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Why Health ministry withdrew abortion guidelines

Thursday May 24 2018

Dr Joel Gondi, abortion

Dr Joel Gondi, the Head of the Reproductive and Maternal Health Service Unit in the Ministry of Health. Dr Gondi on May 23, 2018 told judges that the safe abortion guidelines were withdrawn because they were prone to abuse by unscrupulous health practitioners and backstreet quacks who terminated pregnancies on request. PHOTO | FILE | NATION MEDIA GROUP 

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Health ministry says it withdrew guidelines on safe abortion after noting unscrupulous medical practitioners and quacks were using them to terminate pregnancies on request.

Appearing before a five-judge bench at the High Court, Dr Joel Gondi, the Head of the Reproductive and Maternal Health Service Unit, said the ministry was forced to recall the standard guidelines because they were prone to abuse.

Dr Gondi said it was easier for women and girls to unlawfully terminate pregnancies.

The health expert said the guidelines opened an opportunity for quacks in backstreet clinics to terminate abortions on request.

He said the ministry withdrew the guidelines to allow for more consultations.



Besides the guidelines, Mr Gondi said the ministry also withdrew Medabon, a drug used to induce abortions because it was being sold over the counter.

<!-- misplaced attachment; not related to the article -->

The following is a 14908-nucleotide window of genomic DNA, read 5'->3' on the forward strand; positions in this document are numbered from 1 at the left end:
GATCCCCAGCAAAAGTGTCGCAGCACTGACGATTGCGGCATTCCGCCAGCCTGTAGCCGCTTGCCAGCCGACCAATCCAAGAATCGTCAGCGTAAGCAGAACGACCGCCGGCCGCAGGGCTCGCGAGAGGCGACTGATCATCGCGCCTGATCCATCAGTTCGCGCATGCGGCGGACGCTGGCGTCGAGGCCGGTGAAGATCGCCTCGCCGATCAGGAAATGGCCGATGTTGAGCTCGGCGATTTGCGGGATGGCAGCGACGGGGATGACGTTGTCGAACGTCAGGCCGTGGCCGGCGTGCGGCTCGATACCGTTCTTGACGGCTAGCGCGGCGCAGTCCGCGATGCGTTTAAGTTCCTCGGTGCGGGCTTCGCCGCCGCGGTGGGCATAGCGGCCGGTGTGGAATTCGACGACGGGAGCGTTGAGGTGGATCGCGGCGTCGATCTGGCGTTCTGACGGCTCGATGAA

“Your honour, the Ministry of Health is of the view that life begins at conception. It also affirms that every human being including the unborn child has a right to life,” he said on Wednesday.

Mr Gondi said the ministry’s intention is to ensure the right professionals are trained to protect the rights of mothers and unborn children.


Fida-Kenya and the Centre for Reproductive Rights, among other non-governmental organisations (NGOs) want the court to compel the ministry to reinstate the safe abortion guidelines, arguing withdrawal violates women’s and health workers’ rights.

They contend that the ministry erred by barring health workers from accessing medical information through trainings to develop skills in life-saving abortion care.

The NGOs argue that to protect women’s health and lives, the ministry should clarify when health workers can provide safe and legal abortion services.

Kenya Christian Professional Forum, Catholic Doctors Association and the Attorney General are opposed to the suit.